Frankly, I'd be waaaaay less upset having a respectable family with a handicapped child in the cabin than I am having able-bodied and entitled frequent flyers swanning around the cabin like they belong there!
 
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Tugger
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RE: AA Denies Boarding To Teen With Down Syndrome

Wed Sep 05, 2012 5:33 am

Quoting koruman (Reply 36):
able-bodied and entitled frequent flyers swanning around the cabin like they belong there!

I hate to tell you, but they do belong there. Every bit as much as you do. Every airline sets a price for F, whether it be cash or points or miles status, there is a price to be there and most everyone has paid it. Heck you may have grossly underpaid simply because you booked at an expedient time.

Quoting koruman (Reply 36):
As someone whose elite status is with Air New Zealand and Qantas, I'm not entitled to upgrades in the USA

I am hearing a wee bit of envy that you aren't able to use you hard earned miles to just upgrade like all those other freeloaders. Tell me, are you an:

Quoting koruman (Reply 36):
entitled frequent flyers swanning around the cabin

on Qantas and Air New Zealand when you can? Do you feel you earned it?

Tugg
I don’t know that I am unafraid to be myself, but it is hard to be somebody else. -W. Shatner
 
koruman
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RE: AA Denies Boarding To Teen With Down Syndrome

Wed Sep 05, 2012 5:51 am

Tugger, I have to admit that there was a little bit of baiting going on in my post.

But to be honest, in my part of the world there aren't complimentary upgrades for frequent flyers: if you want a seat at the front you either buy it or pay a large number of miles for the chance to snag an unsold seat at the last minute.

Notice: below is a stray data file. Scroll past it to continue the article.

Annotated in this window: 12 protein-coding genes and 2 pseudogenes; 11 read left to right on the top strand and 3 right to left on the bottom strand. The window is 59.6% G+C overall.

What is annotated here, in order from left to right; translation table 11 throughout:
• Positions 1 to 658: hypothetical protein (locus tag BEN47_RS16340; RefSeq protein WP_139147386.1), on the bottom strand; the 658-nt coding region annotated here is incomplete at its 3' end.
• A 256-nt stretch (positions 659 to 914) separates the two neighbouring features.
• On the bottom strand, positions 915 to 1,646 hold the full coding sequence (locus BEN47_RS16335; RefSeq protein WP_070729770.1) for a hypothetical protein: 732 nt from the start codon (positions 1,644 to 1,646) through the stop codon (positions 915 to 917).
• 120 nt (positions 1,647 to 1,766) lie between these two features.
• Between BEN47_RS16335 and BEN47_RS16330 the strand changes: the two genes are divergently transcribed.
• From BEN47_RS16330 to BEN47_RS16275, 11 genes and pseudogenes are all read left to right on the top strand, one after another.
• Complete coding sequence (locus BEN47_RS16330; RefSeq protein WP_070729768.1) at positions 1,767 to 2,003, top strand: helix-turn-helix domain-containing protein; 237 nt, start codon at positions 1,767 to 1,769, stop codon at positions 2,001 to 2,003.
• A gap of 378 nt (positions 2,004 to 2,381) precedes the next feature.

And I must say that I prefer it that way. Airlines invest heavily in state-of-the-art seats, catering and entertainment because they can command a 300% fare premium for it, and the premium cabins tend to generate at least as much profit as the much larger economy cabin.

In contrast in First Class in the USA I get a big but antique seat with no IFE and catering which would have been on offer in Coach 15 years ago, and which is inferior to Economy class catering on many foreign airlines flying similar sector lengths. And that product is sub-standard because the airline is comping it to elites and has no financial incentive to provide a higher-quality offering.

When I travel in the USA I find that only Hawaiian and Virgin America have the sort of sustainable model used overseas, and that the other airlines have to gift the seats which should be their most profitable to their elites because if they don't do it, they will defect to another carrier. And I think that is why almost every US airline encounters regular bankruptcy.

But there was also a serious point in my post. If a handicapped person - or a child - has had a ticket bought for them, and has not been disruptive, then it is an outrage that someone can offload them.